Sat. Jul 2nd, 2022

On Thursday, Feb. 12, West Chester University held Lincoln’s Bicentennial Bash celebrating his birthday and 200 years of history. The events were kicked off at 1 p.m. in the Special Collections Room of Francis Harvey Green Library. The event included West Chester Universities History Departments Dr. La Tonya Thames-Taylor, and Dr. Chris Stangl from the University’s Political Science Department. Two of the main events included performances of Civil War Era music by Dr. Charles Hardy, and a re-enactment of the Lincoln-Douglass Debates, put on by West Chester University Honor Students.

Dr. La Tonya Thames-Taylor described in great detail her topic: the “Clash of Titans, An Informal Debate on Equity between Fredrick Douglass and Abraham Lincoln.” She explained how these men, (Lincoln, Douglass and Jon Brown, a man who is often dismissed all believed in a higher power and tried to abolish slavery), argued for their beliefs. Douglass was an abolitionist and wanted slavery to end at any cost, while Lincoln was an anti-slavery activist who looked to the law, while yet Brown was a radical abolitionist who was motivated on bloodshed violence to end slavery.

At 1:30 p.m. Dr. Charles Hardy, a Professor of History, and his band entertained the audience with Civil War Era Music including the songs “Hard Times”, “The Boatman’s Dance on the Ohio River”, and “Dixie” three of Lincoln’s favorite songs. Hardy introduced each new song with background information, explaining that Lincoln’s mother would sing him these songs as a young boy.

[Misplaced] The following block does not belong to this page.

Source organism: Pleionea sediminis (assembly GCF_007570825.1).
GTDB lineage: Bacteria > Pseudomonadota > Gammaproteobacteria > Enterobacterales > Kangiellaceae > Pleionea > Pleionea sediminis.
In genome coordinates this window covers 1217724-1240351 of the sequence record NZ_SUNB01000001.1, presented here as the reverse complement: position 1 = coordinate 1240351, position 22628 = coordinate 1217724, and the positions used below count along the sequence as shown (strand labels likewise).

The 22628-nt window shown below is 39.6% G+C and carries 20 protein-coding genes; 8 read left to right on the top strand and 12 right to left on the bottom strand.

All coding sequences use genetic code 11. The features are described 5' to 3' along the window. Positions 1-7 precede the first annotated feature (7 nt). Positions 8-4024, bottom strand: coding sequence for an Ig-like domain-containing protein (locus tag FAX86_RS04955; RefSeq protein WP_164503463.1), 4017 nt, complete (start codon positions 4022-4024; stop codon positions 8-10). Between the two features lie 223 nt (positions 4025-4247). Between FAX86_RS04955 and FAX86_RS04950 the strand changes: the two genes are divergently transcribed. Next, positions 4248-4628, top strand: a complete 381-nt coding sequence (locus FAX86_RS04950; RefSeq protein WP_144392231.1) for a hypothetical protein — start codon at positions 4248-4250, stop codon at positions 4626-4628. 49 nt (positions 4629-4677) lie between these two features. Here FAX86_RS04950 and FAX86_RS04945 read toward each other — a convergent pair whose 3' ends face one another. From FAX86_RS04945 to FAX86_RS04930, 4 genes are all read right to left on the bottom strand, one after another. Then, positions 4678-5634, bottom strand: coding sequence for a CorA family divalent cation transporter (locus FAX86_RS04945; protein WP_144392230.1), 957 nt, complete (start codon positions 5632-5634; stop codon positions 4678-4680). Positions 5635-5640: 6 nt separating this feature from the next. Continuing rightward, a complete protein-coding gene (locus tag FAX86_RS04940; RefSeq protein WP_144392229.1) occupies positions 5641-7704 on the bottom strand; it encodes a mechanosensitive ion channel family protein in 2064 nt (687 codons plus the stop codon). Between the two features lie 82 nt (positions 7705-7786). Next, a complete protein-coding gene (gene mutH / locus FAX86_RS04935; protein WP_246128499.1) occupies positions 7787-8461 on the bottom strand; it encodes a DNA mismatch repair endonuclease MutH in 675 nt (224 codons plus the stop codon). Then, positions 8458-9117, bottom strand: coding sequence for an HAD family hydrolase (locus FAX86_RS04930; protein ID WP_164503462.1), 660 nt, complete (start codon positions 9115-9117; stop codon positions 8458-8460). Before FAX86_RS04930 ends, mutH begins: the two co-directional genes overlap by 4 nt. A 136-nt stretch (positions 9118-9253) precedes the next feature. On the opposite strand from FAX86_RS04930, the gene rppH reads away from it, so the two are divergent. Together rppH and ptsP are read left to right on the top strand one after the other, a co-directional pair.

Dr. Chris Stangl took the floor at 2 p.m. involving the audience in his Speech about “Lincoln and Habeas Corpus: How to Violate the Constitution the Right Way.” Stangl said that “Lincoln did not go above the Constitution, he went beyond it.” Attending the Bicentennial Bash was one of Dr. Stangl’s classes which created great audience interaction with questions and comments on both ends.

Finishing off the first part of Lincoln’s Bicentennial Bash was a re-enactment of the Lincoln-Douglass Debates performed by Honor Students of West Chester University. The debates were over slavery and existing situations at that time. Lincoln won the popular vote while voicing his opinion wearing a very tall top hat, but Douglass still had support from the Senate and the audience, simply by being able to make them laugh.

More events will be held on Monday, February 16th, Presidents Day, in the Francis Harvey Green Library starting at 1 p.m. Speakers include Dr. Thomas Legg and Dr. William Hewitt, both from the History Department here at West Chester University. There will be a musical performance by Dick Swain, the Library Director, and a movie about the assassination of Abraham Lincoln called “The Hunt for John Wilkes Booth” will be shown at 7 p.m.

Caitlyn McNamee is a fourth-year student majoring in Professional Studies and minoring in Journalism. She can be reached at

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